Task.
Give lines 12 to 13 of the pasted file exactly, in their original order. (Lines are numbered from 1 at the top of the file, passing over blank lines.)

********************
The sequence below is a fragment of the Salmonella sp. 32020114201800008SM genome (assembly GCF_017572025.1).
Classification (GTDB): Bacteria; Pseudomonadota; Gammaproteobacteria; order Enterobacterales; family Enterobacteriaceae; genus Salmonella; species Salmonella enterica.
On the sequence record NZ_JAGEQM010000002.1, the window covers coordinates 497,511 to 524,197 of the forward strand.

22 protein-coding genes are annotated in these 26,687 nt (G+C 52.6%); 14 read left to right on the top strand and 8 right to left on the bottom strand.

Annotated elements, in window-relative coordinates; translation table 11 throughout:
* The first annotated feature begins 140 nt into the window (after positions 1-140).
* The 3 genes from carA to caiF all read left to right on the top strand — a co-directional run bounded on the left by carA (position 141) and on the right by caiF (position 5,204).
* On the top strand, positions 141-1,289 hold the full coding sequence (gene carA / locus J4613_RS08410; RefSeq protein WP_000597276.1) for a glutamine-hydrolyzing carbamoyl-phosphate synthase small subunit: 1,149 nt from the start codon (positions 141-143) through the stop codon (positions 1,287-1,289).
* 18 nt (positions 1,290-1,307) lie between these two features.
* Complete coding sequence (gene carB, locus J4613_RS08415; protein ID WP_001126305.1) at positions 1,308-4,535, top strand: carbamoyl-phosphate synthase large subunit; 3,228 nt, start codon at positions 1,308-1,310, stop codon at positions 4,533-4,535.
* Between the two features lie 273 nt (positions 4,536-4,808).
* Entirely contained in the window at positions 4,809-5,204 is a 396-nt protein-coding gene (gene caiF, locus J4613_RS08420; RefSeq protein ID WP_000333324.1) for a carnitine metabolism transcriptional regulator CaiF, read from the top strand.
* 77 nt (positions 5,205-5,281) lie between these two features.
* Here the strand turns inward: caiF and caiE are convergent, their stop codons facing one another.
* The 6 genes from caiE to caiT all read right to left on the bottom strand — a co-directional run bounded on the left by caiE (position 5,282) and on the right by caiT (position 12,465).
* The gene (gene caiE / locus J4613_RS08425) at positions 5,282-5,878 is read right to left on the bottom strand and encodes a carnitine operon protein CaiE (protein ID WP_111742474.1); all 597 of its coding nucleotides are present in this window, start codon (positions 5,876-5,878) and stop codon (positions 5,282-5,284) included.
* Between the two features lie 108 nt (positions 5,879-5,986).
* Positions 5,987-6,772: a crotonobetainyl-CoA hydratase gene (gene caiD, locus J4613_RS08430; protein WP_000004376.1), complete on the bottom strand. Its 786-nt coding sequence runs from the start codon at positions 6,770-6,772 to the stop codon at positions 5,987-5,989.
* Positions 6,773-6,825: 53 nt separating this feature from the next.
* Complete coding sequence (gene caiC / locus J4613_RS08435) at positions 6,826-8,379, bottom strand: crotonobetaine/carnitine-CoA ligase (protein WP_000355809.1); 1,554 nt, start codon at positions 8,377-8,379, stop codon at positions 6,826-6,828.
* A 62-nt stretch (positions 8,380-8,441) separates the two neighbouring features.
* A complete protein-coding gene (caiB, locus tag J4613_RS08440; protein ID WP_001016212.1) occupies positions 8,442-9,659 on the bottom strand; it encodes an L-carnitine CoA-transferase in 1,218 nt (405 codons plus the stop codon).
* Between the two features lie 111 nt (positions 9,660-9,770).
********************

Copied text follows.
* Entirely contained in the window at positions 4,809-5,204 is a 396-nt protein-coding gene (gene caiF, locus J4613_RS08420; RefSeq protein ID WP_000333324.1) for a carnitine metabolism transcriptional regulator CaiF, read from the top strand.
* 77 nt (positions 5,205-5,281) lie between these two features.